United Nations' report on the state of the environment
29 October 2007
Hard-hitting messages about the state of the environment are contained in the United Nations' fourth Global Environment Output (Geo4) report Environment for Development, published last week.
In his opening remarks within the report, Secretary General of the United Nations, Ban Ki-moon, said, "Few global issues are more important than the environment and climate change... Protecting the global environment is largely beyond the capacity of individual countries. Only concerted and coordinated international action will be sufficient."
The Natural Environment Research Council (NERC), one of the UK's biggest funders of environmental research, is already rising to the challenge through international and interdisciplinary research partnerships. NERC's new strategy, to be published on 15 November, focuses on the sustainability of life on Earth. It aims to deliver world-leading environmental research that will enable society to respond to global climate change and the increasing pressures on natural resources.
A partnership of Research Councils, Government departments and business has recently launched the Living With Environmental Change programme, which aims to provide an evidence base to inform people's choices about mitigation, management and adaptation as our environment changes. NERC plays a leading role in this partnership and will increasingly orient its research effort towards its aims.
Issues concerned with human health are being addressed through NERC's 'Environment and Human Health' research programme. Projects funded through this initiative include investigations of the risks to health from contaminated tap water, respiratory diseases from breathing polluted particles from the air, and how different environments affect birth weight and growth.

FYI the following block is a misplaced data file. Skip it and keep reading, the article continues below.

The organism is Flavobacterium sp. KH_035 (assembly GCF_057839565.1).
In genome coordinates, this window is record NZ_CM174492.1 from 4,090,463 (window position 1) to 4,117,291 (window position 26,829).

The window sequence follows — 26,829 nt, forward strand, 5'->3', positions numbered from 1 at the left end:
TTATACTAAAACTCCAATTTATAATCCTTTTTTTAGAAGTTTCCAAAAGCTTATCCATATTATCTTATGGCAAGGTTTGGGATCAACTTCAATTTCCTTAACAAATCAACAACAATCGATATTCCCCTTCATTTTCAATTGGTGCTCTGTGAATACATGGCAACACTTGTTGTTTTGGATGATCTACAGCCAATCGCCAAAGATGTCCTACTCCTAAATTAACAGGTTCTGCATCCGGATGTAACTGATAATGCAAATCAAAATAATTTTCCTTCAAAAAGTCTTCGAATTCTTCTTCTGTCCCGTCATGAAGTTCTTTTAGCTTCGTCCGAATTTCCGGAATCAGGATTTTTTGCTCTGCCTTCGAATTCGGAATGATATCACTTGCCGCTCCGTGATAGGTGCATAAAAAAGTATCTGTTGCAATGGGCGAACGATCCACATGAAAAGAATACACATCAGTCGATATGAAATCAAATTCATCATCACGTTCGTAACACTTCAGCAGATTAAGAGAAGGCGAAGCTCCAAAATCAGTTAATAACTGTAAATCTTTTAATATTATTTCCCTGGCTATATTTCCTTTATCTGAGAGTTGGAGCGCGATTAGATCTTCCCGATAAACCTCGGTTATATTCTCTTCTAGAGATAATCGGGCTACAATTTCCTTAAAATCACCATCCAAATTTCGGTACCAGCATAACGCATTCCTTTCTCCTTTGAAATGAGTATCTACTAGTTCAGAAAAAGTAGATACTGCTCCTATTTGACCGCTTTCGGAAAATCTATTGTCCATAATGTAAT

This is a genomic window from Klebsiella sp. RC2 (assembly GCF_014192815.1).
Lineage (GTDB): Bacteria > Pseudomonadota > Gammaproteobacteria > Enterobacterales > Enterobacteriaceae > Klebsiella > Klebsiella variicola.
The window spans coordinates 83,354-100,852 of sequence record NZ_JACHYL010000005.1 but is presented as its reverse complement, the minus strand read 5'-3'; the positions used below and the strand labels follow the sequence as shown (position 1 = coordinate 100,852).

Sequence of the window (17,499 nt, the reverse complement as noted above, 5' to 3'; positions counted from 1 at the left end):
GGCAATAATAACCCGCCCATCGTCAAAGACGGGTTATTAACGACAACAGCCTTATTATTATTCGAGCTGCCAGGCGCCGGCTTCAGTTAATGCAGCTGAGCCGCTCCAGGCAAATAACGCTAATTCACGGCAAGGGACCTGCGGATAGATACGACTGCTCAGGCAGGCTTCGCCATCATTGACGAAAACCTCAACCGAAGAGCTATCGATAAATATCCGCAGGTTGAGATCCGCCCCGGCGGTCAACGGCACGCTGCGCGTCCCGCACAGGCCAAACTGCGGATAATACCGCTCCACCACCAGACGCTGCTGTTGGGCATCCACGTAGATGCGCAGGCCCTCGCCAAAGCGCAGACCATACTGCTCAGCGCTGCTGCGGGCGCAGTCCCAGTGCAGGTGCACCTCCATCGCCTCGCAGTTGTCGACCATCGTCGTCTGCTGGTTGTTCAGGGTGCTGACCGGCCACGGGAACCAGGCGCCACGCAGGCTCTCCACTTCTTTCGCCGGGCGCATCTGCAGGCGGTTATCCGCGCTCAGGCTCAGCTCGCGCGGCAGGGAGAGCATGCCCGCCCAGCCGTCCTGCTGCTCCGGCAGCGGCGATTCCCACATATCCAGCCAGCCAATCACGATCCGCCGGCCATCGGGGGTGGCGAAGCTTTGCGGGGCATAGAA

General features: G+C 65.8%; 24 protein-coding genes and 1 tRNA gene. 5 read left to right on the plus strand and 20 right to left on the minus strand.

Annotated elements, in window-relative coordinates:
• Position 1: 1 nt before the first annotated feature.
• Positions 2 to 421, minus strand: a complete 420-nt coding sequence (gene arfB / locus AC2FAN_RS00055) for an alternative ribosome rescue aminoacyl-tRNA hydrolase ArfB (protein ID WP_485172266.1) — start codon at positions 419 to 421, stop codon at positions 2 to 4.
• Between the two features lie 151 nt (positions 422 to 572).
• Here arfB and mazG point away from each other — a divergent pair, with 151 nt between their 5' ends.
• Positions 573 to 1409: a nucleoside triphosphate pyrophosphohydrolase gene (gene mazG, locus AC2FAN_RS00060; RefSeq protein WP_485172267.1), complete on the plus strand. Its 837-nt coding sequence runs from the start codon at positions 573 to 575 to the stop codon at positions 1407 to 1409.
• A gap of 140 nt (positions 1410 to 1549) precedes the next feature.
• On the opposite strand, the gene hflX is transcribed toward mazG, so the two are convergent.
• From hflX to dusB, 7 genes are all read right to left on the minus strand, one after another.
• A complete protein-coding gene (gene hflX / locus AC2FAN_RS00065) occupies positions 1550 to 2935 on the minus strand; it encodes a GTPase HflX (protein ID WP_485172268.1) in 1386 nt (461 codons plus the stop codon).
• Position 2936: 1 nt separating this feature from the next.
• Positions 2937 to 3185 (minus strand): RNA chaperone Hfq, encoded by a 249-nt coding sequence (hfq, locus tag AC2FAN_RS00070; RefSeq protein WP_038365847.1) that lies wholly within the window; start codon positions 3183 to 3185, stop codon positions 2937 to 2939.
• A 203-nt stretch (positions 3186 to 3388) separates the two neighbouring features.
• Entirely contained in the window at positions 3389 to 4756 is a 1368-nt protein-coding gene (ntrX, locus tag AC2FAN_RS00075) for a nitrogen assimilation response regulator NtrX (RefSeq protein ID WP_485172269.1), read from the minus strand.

Another new programme, due to start in 2008 under the Living With Environmental Change initiative, plans to deal with poverty relief. 'Ecosystems Services for Poverty Alleviation' will create multidisciplinary teams that will address ways to achieve the sustainable use of ecosystems and help to reduce poverty in developing countries.
NERC is also a member of the UK Collaborative on Development Sciences, which was set up to help improve the co-ordination of medical, agricultural, environmental and other areas of research that will help combat disease and eradicate poverty in the some of the world's poorest countries.
Professor Alan Thorpe, NERC's Chief Executive, said, "Environmental research will be key to finding solutions to many of the world's most pressing challenges. As the Geo4 report has demonstrated, these challenges are huge but, through strong national and international collaboration in the research that we fund, we will increase knowledge of the forces that drive global change and determine effective ways to deal with them."
NERC funds world-class science that increases knowledge and understanding of the natural world. It is tackling major environmental issues such as climate change, biodiversity and natural hazards. NERC receives around £400m a year from the government's science budget, which it uses to provide independent research and training in the environmental sciences.
NERC Press Office
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Briefing note: 21/07
- Living With Environmental Change
- Environment and Human Health programme
- Ecosystems Services for Poverty Alleviation
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